Best of Tehran

Cinema Museum (Bagh Ferdows)

Opening Times for Museum

Sunday to Thursday, 9:00 to 17:00.

Friday and holidays 14:00 to 17:00.

Closed on Saturday and Religious Holidays.

Contact information:

Address: Bagh-e Ferdows, Valiasr St, Tehran.

Tel. Numbers: +98 21 22705005-9

Fax No: +98 21 22717050


Cinema Museum-Iran Travel Booking - Best of Tehran
Cinema Museum (Bagh Ferdows)

Bagh Ferdows is the location of one of old gardens of Tehran and a legacy of the Qajar dynasty.

There is a very beautiful mansion at the end of this garden, which has been turned into Cinema Museum. You can visit the museum and if you want to have an afternoon cup of coffee or tea, you can sit down at Bagh Ferdows’ cinema café and enjoy its green environment,

History Of Bagh-e-Ferdows

There is no written record referring to the exact date when the garden and building of the Bagh-e Ferdows was constructed, but as indicated by some verbal accounts, this historic garden palace dates back to the time of the Iranian monarch Mohammad Shah Qajar. After the death of Nezam-ol-Douleh, the garden’s owner, his son Doostali Khan Moayer-ol-Mamalek married the daughter of Naser-e-Din Shah. According to reports, he did not pay much attention to the property, and so the building and its surrounding garden gradually went to wreck and ruin.

Haji Mirza Hossein (the son of Haji Mirza Khalil Shirazi), who was an affluent merchant with a shop at the Sara-ye Amir Marketplace, later bought and restored the garden. During the years of his proprietorship, he used the garden on several occasions for throwing lavish parties. But then his father, who was worried about the extravagant lifestyle of his son, summoned him to Shiraz. The building and garden, which were left in the care of a custodian, went to waste again.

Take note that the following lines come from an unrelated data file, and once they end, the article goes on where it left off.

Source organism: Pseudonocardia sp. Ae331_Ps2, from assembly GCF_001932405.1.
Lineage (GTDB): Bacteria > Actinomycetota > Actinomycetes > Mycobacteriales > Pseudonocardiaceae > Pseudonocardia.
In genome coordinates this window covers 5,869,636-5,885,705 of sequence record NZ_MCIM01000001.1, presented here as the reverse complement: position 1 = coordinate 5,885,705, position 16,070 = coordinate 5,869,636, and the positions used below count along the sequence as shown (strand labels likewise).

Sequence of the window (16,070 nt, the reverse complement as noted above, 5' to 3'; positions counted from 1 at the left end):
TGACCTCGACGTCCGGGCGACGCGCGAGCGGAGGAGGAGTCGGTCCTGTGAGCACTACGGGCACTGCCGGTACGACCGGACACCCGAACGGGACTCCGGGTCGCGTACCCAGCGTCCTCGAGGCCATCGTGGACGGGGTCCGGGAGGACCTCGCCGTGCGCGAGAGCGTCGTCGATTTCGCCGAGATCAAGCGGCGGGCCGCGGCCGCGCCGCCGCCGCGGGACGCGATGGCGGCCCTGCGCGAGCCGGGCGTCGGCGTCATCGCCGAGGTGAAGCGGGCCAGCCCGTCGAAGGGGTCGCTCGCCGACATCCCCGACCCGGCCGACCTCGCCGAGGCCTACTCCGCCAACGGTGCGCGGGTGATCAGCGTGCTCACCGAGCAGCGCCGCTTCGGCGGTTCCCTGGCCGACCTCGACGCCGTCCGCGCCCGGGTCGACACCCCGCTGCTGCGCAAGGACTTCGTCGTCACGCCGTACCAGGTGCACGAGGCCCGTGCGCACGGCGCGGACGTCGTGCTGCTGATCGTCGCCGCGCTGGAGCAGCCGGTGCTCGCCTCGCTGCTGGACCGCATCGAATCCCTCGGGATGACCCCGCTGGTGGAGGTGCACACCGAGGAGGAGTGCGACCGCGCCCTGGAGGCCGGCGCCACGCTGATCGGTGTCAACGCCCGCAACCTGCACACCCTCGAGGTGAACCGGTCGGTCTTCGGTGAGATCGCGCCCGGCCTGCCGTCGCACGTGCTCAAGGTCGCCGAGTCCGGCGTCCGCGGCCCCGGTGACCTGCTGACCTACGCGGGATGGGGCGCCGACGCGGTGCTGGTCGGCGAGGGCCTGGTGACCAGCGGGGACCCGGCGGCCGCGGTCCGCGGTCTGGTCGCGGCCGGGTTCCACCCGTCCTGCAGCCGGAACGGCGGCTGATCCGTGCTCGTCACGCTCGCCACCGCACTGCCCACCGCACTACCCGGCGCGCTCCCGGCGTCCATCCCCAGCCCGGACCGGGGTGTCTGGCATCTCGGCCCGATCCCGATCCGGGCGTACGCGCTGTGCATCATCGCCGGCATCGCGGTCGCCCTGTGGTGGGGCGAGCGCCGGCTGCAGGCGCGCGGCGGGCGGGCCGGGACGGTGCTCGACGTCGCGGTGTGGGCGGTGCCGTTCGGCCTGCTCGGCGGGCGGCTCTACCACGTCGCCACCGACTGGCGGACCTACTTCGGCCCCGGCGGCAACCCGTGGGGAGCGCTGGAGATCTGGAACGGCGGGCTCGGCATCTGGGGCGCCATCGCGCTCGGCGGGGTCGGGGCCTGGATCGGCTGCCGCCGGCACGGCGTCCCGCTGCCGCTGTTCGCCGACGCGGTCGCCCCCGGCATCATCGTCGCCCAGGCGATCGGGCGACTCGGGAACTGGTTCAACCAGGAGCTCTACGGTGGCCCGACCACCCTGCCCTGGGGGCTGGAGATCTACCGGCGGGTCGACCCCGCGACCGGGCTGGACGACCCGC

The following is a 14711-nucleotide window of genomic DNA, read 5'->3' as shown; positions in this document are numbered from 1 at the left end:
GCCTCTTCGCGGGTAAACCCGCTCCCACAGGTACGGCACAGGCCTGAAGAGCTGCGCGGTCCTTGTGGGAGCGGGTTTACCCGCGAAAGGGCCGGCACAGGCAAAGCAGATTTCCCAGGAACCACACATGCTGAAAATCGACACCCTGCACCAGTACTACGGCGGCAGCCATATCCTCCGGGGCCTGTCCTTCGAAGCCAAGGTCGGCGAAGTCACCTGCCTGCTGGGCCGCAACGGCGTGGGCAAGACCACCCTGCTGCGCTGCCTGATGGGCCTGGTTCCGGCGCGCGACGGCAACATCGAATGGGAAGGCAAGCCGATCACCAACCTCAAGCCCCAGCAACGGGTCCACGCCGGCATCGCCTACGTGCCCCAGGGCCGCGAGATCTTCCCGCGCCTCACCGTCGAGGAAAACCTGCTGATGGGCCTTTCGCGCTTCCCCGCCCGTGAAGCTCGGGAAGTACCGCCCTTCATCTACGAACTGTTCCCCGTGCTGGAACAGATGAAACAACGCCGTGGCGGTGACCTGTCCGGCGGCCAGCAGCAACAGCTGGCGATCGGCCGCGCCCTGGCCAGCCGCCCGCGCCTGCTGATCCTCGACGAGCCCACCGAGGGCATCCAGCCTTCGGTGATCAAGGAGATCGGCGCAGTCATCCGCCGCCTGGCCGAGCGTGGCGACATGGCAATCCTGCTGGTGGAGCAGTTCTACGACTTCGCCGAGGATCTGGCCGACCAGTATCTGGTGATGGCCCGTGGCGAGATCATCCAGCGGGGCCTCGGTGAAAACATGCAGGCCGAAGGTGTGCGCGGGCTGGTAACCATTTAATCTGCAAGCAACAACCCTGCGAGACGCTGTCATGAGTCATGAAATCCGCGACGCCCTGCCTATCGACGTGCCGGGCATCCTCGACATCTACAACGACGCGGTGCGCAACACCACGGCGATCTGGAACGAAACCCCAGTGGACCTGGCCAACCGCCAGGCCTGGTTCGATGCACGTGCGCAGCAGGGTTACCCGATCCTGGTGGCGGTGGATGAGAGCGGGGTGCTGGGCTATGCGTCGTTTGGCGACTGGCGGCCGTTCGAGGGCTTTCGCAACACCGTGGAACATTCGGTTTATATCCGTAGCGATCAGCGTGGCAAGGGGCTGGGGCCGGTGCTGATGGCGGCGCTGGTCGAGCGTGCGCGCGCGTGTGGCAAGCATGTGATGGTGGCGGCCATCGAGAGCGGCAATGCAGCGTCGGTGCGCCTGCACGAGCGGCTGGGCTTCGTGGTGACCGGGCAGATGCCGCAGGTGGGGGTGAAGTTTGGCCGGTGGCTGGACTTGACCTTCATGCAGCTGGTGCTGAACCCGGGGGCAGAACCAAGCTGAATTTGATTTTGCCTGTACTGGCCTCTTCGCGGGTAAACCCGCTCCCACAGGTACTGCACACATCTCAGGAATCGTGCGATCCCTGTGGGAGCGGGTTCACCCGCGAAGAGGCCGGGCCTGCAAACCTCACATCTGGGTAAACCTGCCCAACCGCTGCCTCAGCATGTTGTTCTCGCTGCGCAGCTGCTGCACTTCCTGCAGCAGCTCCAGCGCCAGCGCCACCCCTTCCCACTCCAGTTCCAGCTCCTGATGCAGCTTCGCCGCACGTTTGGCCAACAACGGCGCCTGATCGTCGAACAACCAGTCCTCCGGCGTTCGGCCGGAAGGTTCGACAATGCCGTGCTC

The next owner of the garden, Mirza Hossein Tehrani, demolished the north building and uprooted the trees which Nezam-ol-Douleh had planted. After his demise, the garden was divided between the inheritors, who sold away their shares one after the other. In 1318 AH, during the reign of Muzzaffar-e-din Shah, Esmaeil Khan Amin-ol-Mamalek, brother of Amin-o-Sultan Atabak bought the property and tried to restore the garden once again. He built an interior building and also a bathhouse at the west end of the garden. Sadly, he too failed in keeping the garden in suitable condition, and so the Bagh-e Ferdows went downhill for the third time.

Later, Mohammad Vali Khan Sepahsalar Khalatbari bought the garden from Amin-ol-Molk’s inheritors and made it habitable and thriving again. He got the subterranean canal going and built several pools and fountains around the garden. Unfortunately, Mohammad Khan Sepahsalar owed money to the Tomanians Trade House, and when he failed to return the money on time, the creditor took the case to the courthouse to claim the loan. Consequently, the garden and building was taken away from Mohammad Khan and given to the Tomanians.

Afterwards, the then government confiscated the garden for the debts of the trade house, and divided and sold the lands to the employees of different ministries at the rate of 2 Tomans per meter, with a 5 year installment plan. However, in 1937 and on the order of the then Minister of Sciences Ali Asghar Hekmat, the existing part of the garden was bought and the building was renovated and used as a school. In 1957, Bagh-e Ferdows was divided between the Ministry of Education and the Municipality of Tehran.

Following the decision to renovate the place and use it for art and culture celebrations, the Farah Pahlavi Foundation bought the property from the municipality and commissioned the repair and reconstruction of the garden complex to the Radio and Television Organization of Iran. From then on, the garden turned into a center of artistic activities. After the Islamic revolution of Iran in 1979, it became the property of the Ministry of Culture and Islamic Guidance and served as a Training Center for Filmmaking for several years. Finally in 2002, the Bagh-e Ferdows garden complex was inaugurated as the Cinema Museum of Iran.


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